Switch to: References

Add citations

You must login to add citations.
  1. How to Balance Balanced Reporting and Reliable Reporting.Mikkel Gerken - forthcoming - Philosophical Studies:1-26.
    The paper draws on philosophy of science to help resolve a tension between two central journalistic ideals: That of resenting diverse viewpoints and that of presenting the most reliable testimony. While both of these ideals are valuable, they may be in tension. This is particularly so when it comes to scientific testimony and science reporting. Thus, we face a hard question:The Question of BalanceHow should Balanced Reporting and Reliable Reporting be balanced in science reporting?The present paper contributes substantive proposals in (...)
    No categories
    Direct download (2 more)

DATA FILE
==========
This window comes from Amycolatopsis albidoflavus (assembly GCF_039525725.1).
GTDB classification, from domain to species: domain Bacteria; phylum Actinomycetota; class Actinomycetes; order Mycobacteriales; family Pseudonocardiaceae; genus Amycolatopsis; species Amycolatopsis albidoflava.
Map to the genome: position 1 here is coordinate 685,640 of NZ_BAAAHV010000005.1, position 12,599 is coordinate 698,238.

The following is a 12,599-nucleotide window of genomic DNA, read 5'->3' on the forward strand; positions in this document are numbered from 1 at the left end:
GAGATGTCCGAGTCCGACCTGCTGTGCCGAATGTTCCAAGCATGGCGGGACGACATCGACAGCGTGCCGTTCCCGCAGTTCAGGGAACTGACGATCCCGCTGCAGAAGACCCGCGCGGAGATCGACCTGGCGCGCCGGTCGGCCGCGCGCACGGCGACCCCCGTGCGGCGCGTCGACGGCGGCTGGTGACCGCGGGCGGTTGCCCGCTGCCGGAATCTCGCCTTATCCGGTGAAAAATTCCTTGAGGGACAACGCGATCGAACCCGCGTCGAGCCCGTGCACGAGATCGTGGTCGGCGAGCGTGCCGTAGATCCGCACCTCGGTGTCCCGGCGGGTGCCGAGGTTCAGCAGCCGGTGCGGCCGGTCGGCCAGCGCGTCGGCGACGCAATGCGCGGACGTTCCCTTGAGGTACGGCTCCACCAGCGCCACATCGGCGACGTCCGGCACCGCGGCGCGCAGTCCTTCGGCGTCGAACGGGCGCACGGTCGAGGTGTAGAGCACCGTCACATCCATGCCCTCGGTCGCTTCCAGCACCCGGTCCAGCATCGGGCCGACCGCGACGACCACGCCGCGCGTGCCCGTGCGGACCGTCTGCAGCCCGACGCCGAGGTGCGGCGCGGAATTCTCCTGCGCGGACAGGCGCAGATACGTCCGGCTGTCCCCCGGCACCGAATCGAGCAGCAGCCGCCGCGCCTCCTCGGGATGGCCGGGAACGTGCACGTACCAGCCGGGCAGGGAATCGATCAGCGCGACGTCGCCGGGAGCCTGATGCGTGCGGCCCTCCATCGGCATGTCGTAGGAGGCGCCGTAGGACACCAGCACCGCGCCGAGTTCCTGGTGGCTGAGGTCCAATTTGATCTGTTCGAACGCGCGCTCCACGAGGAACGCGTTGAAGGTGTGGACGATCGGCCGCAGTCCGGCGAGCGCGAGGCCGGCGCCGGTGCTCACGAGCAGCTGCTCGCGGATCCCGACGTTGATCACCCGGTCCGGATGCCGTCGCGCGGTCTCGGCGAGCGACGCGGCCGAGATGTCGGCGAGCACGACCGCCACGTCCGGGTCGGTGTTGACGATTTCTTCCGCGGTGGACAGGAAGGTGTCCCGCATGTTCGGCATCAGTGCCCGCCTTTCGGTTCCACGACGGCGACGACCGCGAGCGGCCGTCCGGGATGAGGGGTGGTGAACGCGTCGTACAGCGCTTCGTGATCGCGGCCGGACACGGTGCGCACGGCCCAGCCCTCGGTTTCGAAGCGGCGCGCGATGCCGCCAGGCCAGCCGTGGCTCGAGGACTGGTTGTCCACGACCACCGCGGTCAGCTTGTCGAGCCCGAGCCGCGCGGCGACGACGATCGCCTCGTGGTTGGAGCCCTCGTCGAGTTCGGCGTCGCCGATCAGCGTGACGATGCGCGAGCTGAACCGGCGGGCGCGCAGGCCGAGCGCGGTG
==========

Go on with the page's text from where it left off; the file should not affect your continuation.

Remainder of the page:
Export citation  
     
    Bookmark  
  • Limited Epistocracy and Political Inclusion.Anne Jeffrey - 2017 - Episteme:1-21.
    In this paper I defend a form of epistocracy I call limited epistocracy— rule by institutions housing expertise in non-political areas that become politically relevant. This kind of limited epistocracy, I argue, isn’t a far-off fiction. With increasing frequency, governments are outsourcing political power to expert institutions to solve urgent, multidimensional problems because they outperform ordinary democratic decision-making. I consider the objection that limited epistocracy, while more effective than its competitors, lacks a fundamental intrinsic value that its competitors have; namely, (...)
    Direct download  
     
    Export citation  
     
    Bookmark   1 citation